Well, by now you have read the news about the vote taken in the wee hours of the morning today in Wisconsin; a fitting twisted ending to a despicably twisted bill.
Now, don’t get me wrong, I know Democrats have been using delay tactics to try to put off this vote, and we knew that the three days of filibustering they engaged in to try to continue to delay the vote would eventually prove to be ineffective. But I was truly hoping that cooler heads would prevail during this delay; that Governor Scott Walker and his Republican cohorts would be moved by all of the protests they have listened to for days both in their state and in others around our nation who are calling for an anti-union bill, and they might tweak this bill enough that it would be more palpable for those of us who are in the public sector.
Perhaps a compromise to increase our pension and health care contributions while maintaining our rights to collective bargaining would have been better received. How about a promise to delay the vote until a real plan was in place addressing how the void created by the loss of collective bargaining will be filled; how salaries will be both effected and determined, what will be the new guidelines for evaluation and will those guidelines be solely based on state test scores and a value-added model, how will reduction in force be handled, and the myriad questions and concerns those of us in education are experiencing right now? Having the plan in place before the vote was taken might have calmed our fears or at least given us a clearer picture of what lies ahead and how this legislation will affect us personally.
So, with all of the tension, fears, and drama, to read the actual account describing how the vote was taken in Wisconsin just adds to my outrage, and I’m sure to the outrage of others as well.
Here is how Julie Kent of ClevelandLeader described it: “Just after 1 am, Republicans cut off debate on the financial bill, and quickly called for a vote. In the confusion, approximately one-third of the lawmakers, including 25 Democrats, two Republicans and one independent, did not get a chance to vote on the bill at all. Democrats reportedly “exploded” in furor when they realized that the vote had been open only for just a few moments. Nevertheless, it passed 51-17. The debates over Walker’s bill had gone on for 60 hours, and 15 Democrats were still waiting to speak when the vote began. Speaker Pro Tem Bill Kramer, a Republican, opened the roll and closed it within seconds. Only 13 of the 38 Democrats managed to vote in time.”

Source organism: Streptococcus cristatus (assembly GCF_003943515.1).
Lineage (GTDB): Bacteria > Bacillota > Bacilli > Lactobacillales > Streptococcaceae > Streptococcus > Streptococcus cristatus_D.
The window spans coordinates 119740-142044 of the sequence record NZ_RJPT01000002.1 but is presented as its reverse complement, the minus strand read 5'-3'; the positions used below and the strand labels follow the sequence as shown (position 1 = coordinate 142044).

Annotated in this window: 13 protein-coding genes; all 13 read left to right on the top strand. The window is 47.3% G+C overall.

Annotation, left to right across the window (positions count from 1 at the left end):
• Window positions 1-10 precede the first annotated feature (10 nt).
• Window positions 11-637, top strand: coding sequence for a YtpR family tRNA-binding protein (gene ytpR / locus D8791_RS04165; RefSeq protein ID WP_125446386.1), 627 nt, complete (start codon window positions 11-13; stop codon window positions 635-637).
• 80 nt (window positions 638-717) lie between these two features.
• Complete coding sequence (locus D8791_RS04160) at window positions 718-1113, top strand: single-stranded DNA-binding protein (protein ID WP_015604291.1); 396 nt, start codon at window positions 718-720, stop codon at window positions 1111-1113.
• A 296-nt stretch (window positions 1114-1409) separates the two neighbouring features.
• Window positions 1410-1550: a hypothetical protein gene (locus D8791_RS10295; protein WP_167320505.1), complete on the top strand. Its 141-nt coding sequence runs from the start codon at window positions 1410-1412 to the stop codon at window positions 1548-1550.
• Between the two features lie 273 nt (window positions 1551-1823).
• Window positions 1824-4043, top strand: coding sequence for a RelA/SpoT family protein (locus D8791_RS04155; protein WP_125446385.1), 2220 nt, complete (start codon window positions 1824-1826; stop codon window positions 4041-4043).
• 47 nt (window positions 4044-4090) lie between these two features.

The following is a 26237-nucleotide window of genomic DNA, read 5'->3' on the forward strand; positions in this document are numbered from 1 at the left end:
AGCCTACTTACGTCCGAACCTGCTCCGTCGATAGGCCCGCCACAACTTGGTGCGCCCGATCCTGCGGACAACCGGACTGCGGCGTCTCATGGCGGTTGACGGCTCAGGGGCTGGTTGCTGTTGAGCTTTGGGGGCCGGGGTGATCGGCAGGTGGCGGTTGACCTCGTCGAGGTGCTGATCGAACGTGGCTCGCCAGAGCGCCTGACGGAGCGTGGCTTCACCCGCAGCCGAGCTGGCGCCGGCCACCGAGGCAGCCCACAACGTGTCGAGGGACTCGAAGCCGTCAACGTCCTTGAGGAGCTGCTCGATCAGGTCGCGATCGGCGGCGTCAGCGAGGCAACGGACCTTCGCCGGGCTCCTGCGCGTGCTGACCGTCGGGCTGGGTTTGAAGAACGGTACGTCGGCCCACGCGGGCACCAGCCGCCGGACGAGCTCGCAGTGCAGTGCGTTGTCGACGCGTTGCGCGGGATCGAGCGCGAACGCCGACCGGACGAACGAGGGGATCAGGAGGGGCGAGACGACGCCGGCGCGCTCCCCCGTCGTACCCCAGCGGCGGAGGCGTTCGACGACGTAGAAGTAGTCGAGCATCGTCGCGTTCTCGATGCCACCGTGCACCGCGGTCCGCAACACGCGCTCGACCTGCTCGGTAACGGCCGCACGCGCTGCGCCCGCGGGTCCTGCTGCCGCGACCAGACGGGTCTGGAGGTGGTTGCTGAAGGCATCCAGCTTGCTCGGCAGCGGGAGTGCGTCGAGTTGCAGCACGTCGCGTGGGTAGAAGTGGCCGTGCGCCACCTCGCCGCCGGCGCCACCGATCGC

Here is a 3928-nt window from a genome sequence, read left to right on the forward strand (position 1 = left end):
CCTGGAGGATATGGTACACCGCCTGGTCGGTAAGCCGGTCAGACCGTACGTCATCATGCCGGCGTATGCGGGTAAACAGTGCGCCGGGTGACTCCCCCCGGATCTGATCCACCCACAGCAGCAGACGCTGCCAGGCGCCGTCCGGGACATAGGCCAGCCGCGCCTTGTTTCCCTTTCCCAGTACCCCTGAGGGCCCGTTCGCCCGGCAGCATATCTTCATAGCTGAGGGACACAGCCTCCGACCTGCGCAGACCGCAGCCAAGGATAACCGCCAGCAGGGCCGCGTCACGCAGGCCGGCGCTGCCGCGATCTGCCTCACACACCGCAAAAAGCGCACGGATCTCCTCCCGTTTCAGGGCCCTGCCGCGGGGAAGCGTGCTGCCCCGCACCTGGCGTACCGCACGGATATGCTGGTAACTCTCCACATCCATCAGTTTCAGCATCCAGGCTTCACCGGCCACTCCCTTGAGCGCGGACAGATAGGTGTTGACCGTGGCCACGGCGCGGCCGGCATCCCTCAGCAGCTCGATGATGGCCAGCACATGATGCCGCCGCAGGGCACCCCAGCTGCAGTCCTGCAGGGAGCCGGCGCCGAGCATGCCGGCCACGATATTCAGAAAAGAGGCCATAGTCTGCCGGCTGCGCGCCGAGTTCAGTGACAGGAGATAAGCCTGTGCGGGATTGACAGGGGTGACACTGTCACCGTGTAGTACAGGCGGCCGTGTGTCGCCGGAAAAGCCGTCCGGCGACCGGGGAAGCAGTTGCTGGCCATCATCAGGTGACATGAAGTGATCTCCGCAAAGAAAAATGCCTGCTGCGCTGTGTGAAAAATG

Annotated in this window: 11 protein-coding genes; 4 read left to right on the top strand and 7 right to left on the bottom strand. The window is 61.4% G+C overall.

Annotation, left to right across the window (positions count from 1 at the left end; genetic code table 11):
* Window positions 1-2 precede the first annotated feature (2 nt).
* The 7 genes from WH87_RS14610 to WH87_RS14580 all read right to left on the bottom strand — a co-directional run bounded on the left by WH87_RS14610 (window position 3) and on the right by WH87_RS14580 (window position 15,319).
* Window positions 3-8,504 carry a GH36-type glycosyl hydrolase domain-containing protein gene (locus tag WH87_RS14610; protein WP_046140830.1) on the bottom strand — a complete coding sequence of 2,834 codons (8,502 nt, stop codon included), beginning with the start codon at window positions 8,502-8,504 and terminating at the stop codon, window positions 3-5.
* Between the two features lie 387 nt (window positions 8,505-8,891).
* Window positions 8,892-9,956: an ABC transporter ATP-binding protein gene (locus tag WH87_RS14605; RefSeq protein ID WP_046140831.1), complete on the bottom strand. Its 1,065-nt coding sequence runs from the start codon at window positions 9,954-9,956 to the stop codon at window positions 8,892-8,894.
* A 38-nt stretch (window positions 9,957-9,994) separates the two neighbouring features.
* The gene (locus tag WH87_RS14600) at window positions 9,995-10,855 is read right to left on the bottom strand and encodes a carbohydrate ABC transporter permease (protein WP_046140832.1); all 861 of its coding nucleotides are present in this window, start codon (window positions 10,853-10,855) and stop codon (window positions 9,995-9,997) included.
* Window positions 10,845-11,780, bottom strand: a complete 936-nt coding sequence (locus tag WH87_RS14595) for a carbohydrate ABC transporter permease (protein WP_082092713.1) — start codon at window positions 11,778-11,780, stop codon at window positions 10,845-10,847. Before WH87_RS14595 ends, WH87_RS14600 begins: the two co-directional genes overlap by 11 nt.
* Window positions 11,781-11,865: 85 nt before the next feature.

Clearly the Republican representatives were anxious to get on with the vote now that the Democrats were in the room, and I am sure they were sick of listening to the Democrats drone on and on in an obvious attempt to disrupt the voting. But Republicans obviously had the majority here and should have been able to pass this bill once the voting was announced. For decency’s sake, give everyone a chance to go on record with their vote rather than cramming it down everyone’s throat.
This was nothing less than railroading, which sends a clear warning to those of us in the public sector of how we will be treated in this unfair and unreasonable political arena in which we have become the sacrificial lambs on the altar of the national debt.
Now, we lambs wait nervously and anxiously for this legislation to go to Wisconsin’s senate for a vote; another uphill climb for Republicans as the Democratic senators are holed up in Illinois in the Democrats’ continued attempt to squash this bill.